Biden expects climate law ‘tweaks’ to appease allies

By Robin Bravender | 12/01/2022 04:17 PM EST

President Joe Biden suggested changes to the massive climate law after hearing concerns from French President Emmanuel Macron.

President Joe Biden and French President Emmanuel Macron walk along the Colonnade of the White House in Washington, Thursday, Dec. 1, 2022. (AP Photo/Andrew Harnik, Pool)

President Joe Biden and French President Emmanuel Macron walk along the Colonnade of the White House in Washington on Thursday. AP

President Joe Biden suggested there will be changes to how a massive new climate and clean energy law is implemented following criticisms from European allies.

During a joint press conference Thursday with French President Emmanuel Macron, Biden said there are “obviously going to be glitches” and a “need to reconcile changes” in a law of that magnitude. The law, known as the Inflation Reduction Act, includes nearly $370 billion for climate and clean energy programs over the next decade.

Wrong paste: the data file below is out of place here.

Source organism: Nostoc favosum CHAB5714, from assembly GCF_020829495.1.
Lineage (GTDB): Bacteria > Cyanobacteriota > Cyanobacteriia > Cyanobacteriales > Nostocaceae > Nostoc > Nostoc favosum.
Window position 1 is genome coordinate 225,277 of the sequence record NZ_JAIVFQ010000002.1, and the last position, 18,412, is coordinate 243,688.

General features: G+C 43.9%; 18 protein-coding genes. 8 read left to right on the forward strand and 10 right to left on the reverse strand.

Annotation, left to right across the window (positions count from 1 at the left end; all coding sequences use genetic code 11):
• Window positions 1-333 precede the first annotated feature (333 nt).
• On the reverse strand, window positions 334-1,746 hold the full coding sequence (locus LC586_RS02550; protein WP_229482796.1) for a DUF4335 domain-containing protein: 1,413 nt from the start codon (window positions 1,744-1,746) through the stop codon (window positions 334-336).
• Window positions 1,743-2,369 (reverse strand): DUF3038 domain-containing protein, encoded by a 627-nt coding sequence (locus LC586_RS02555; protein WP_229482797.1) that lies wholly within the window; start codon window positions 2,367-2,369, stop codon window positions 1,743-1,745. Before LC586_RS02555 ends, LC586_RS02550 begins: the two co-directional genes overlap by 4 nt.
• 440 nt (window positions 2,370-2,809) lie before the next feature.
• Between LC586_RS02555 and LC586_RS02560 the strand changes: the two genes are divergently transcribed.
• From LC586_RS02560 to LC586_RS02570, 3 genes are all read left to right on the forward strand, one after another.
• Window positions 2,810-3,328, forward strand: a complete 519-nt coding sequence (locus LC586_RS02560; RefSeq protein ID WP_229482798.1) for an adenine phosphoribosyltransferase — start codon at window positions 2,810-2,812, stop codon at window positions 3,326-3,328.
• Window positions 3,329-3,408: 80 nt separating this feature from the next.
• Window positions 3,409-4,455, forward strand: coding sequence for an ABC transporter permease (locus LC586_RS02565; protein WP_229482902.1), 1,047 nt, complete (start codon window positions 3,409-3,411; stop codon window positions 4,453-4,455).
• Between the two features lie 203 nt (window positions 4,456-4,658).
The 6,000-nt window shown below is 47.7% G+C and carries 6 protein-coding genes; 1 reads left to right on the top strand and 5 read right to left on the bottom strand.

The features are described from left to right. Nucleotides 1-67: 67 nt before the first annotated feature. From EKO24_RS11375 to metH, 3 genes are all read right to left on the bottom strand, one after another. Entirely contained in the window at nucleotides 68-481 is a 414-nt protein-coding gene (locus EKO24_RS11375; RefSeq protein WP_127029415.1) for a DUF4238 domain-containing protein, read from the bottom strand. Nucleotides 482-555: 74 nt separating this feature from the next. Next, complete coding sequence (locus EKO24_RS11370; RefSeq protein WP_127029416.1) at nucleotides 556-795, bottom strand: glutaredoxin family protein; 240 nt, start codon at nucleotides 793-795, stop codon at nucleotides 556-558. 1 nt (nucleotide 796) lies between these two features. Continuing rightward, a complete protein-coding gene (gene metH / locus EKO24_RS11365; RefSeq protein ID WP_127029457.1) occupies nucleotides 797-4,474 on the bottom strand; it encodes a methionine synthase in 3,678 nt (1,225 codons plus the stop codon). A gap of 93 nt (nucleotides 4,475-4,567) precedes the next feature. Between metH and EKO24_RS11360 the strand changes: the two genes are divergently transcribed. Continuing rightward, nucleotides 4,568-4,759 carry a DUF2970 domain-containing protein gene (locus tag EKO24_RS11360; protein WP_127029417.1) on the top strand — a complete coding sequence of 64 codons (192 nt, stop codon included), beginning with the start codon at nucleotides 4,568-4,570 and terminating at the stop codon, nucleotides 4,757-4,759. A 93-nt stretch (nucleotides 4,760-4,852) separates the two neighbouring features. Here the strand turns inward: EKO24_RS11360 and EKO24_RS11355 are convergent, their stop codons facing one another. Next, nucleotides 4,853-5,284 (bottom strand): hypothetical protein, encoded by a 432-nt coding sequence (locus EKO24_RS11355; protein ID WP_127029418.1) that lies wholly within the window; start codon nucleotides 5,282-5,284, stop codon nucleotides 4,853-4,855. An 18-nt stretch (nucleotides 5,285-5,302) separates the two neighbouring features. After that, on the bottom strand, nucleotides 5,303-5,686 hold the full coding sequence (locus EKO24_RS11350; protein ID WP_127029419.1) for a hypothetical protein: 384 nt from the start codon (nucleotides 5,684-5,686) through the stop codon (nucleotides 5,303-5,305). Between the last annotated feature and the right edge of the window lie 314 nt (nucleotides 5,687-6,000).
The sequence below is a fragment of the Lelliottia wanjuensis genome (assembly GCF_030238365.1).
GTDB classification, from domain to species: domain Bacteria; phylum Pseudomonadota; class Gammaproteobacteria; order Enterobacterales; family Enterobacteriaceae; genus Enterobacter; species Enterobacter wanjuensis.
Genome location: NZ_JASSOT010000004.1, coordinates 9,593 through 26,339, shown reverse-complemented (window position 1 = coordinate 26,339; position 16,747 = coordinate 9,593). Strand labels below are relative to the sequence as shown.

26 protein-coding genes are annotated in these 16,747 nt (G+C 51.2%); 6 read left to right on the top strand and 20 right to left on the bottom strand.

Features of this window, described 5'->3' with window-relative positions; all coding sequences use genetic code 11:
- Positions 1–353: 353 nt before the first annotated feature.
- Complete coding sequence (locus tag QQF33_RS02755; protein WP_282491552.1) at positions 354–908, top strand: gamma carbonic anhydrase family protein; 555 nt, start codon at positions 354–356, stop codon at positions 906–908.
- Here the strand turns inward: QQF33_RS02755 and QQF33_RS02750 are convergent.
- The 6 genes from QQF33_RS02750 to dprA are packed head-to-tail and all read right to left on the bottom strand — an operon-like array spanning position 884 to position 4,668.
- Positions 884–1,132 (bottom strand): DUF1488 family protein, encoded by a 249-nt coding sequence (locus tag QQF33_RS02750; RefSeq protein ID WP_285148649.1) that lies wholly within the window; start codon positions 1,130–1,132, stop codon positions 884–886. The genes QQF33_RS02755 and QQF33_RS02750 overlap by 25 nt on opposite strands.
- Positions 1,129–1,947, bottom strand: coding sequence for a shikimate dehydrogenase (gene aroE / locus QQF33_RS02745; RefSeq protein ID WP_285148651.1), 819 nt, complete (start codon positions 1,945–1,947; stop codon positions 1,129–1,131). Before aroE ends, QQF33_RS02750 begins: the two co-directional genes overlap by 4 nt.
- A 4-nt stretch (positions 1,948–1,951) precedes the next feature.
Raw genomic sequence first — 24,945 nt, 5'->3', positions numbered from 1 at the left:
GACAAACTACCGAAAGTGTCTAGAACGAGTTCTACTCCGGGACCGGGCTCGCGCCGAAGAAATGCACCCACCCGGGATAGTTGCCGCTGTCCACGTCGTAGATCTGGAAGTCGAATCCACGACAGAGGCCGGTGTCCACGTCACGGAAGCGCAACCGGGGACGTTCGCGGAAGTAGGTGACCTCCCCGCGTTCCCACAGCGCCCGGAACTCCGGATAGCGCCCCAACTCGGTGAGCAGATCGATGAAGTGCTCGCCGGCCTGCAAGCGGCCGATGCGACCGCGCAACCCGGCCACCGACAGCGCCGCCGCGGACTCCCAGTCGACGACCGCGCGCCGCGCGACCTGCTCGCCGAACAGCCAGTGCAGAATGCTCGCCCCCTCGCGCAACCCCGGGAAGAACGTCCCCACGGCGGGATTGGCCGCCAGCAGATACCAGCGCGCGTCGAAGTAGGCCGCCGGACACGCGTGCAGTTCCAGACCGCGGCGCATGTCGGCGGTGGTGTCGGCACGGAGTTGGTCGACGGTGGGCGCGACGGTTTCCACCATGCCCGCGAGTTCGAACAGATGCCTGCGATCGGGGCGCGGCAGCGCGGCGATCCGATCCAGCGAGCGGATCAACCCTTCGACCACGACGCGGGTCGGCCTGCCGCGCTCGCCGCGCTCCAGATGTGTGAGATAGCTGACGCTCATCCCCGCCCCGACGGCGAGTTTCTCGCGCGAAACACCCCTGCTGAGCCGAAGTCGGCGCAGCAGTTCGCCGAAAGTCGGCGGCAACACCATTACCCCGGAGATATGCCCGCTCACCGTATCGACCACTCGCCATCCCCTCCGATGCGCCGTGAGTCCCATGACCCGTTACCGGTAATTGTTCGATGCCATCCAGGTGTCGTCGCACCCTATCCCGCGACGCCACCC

“There’s tweaks that we can make,” Biden said. “It was never intended, when I wrote the legislation, it never intended to exclude folks who were cooperating with us.”


France and other European Union countries have been fuming over provisions in the climate law that favor renewable energy components that are manufactured in the United States.

“President Biden wishes to create more industrial jobs in the long run for his country and to build a strong industry and secure your supplies, and this is very much our approach as well,” Macron said Thursday. He said the two nations were working to find solutions in coordination with other European nations.

Macron said France and the United States would work to “resynchronize” their policy goals moving forward.

The French president, who is in Washington this week for the first official state visit hosted during the Biden administration, applauded the president’s broader climate policies while taking a swipe at the Trump administration for withdrawing U.S. support for an international climate deal.

“The fact that you’re back on major international challenges such as health and climate, it is really a new deal,” Macron told Biden. “We’ve been resisting for a number of years, and now we’re being able to reengage with you.”